At trial, SSC presented evidence that, among other things, EDD was aware of SSC’s patents and aware that it had a 50 percent global market share, including substantial sales in the United States. The jury found that EDD had induced infringement of SSC’s patents. EDD moved for JMOL, which the district court denied. On appeal, EDD argued that its foreign sales of lenses could not evince a specific intent to infringe SSC’s patents in the United States. Unpersuaded, the Federal Circuit unanimously found that EDD’s awareness of its US market share, combined with the other evidence presented, was sufficient evidence—even if circumstantial—for the jury to find that EDD had the requisite specific intent to create direct infringement in the United States. Accordingly, the Court affirmed the denial of JMOL as to inducement.


SSC’s lump-sum reasonably royalties theory was based on the argument that, because EDD sold or might sell potentially infringing (but non-accused) devices, EDD would have sought a freedom-to-operate license for all actually and potentially infringing devices in order to avoid future uncertainty and potential further litigation. According to SSC’s damages expert, the reasonable royalty for the accused devices alone would have amounted to a lump sum of $570 million, but SCC would have paid a premium to secure a freedom-to-operate license, bringing the total sum to between $2 million and $4 million, depending on the volume of potentially infringing devices. EDD brought a Daubert challenge on which the district court deferred judgment, instructing EDD to instead file a motion in limine. EDD moved in limine, but the district court denied the motion. SSC’s expert presented her theory at trial, and the jury returned a damages award of $4 million. EDD moved for JMOL that the award was excessive, which the district court denied. EDD appealed the issue.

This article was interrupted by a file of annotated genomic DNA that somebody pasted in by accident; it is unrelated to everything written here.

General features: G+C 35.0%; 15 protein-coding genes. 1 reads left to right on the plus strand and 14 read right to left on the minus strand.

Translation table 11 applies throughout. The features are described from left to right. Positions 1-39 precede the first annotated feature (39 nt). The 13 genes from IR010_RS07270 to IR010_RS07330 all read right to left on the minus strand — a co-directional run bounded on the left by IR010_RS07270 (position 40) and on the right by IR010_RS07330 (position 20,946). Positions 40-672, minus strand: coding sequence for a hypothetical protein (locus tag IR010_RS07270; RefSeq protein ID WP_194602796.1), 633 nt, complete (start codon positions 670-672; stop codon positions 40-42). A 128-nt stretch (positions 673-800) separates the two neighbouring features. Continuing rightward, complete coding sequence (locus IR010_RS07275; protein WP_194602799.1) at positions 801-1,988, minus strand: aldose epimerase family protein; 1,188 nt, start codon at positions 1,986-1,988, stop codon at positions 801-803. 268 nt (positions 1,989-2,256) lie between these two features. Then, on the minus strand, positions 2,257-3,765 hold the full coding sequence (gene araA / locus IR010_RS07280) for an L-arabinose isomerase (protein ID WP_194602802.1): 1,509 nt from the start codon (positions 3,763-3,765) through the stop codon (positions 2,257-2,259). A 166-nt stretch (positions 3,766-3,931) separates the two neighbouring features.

On appeal, the majority of the Federal Circuit panel held that SSC’s damages theory was impermissible because it included non-accused products in the royalty base. Thus, the Court held that substantial evidence did not support the jury’s damages award, which the Court vacated.

In dissent, Judge Newman characterized EDD’s appeal of the denial of JMOL (reviewed de novo) as a disguised appeal of the district court’s evidentiary rulings (reviewed for abuse of discretion) and therefore improper. In dicta, Judge Newman further described SSC’s damages theory as a proper reflection of real-world business considerations, which may be considered in the hypothetical negotiation.

Practice Note: It is unclear whether Enplas signals the Court’s willingness to consider the propriety of damages theories under the de novo standard. Counsel deciding whether to appeal a district court’s evidentiary rulings or denial of JMOL should balance the risk of being seen to improperly challenge the wrong issue with the reward of appellate review under a more favorable standard.


Reference Buried in Indexing Blizzard Is Not a Printed Publication

Thomas DaMario

Addressing the post-America Invents Act standard for determining whether a reference qualifies as a printed publication within the meaning of 35 USC § 102(a), the US Court of Appeals for the Federal Circuit upheld a Patent Trial and Appeal Board (PTAB) ruling that the test for public accessibility is not merely whether the reference has been indexed. Acceleration Bay, LLC v. Activision Blizzard Inc., Case Nos. 17-2084, -2085, -2095, -2096, -2097, -2098, -2099, -2117, -2118 (Fed. Cir. Nov. 6, 2018) (Moore, J).

Acceleration Bay owns three patents directed to broadcast techniques in which broadcast channels overlay a point-to-point communications network. Blizzard filed several petitions for inter partes review of the patents. During the proceeding, the PTAB found that the Lin reference, which was cited as prior art, was not a printed publication within the meaning of § 102(a).

In evaluating whether the Lin reference qualified as a printed publication, the PTAB heard testimony from a systems administrator at the computer science and engineering department of the University of California, San Diego, who testified that the Lin reference was uploaded to the library’s website on November 23, 1999, before the critical date of the relevant patents. At the time the reference was uploaded, a report with a unique identifier was created, identifying the year the reference was uploaded and the order in which the reference was uploaded relative to other papers. The PTAB found that users could search the database index by either the author or the year of the report, but that advanced searching by keywords for author, title and abstract fields, while possible, was “unreliable.” Based on these findings, the PTAB found that the Lin reference was not a printed publication under § 102(a). Blizzard appealed.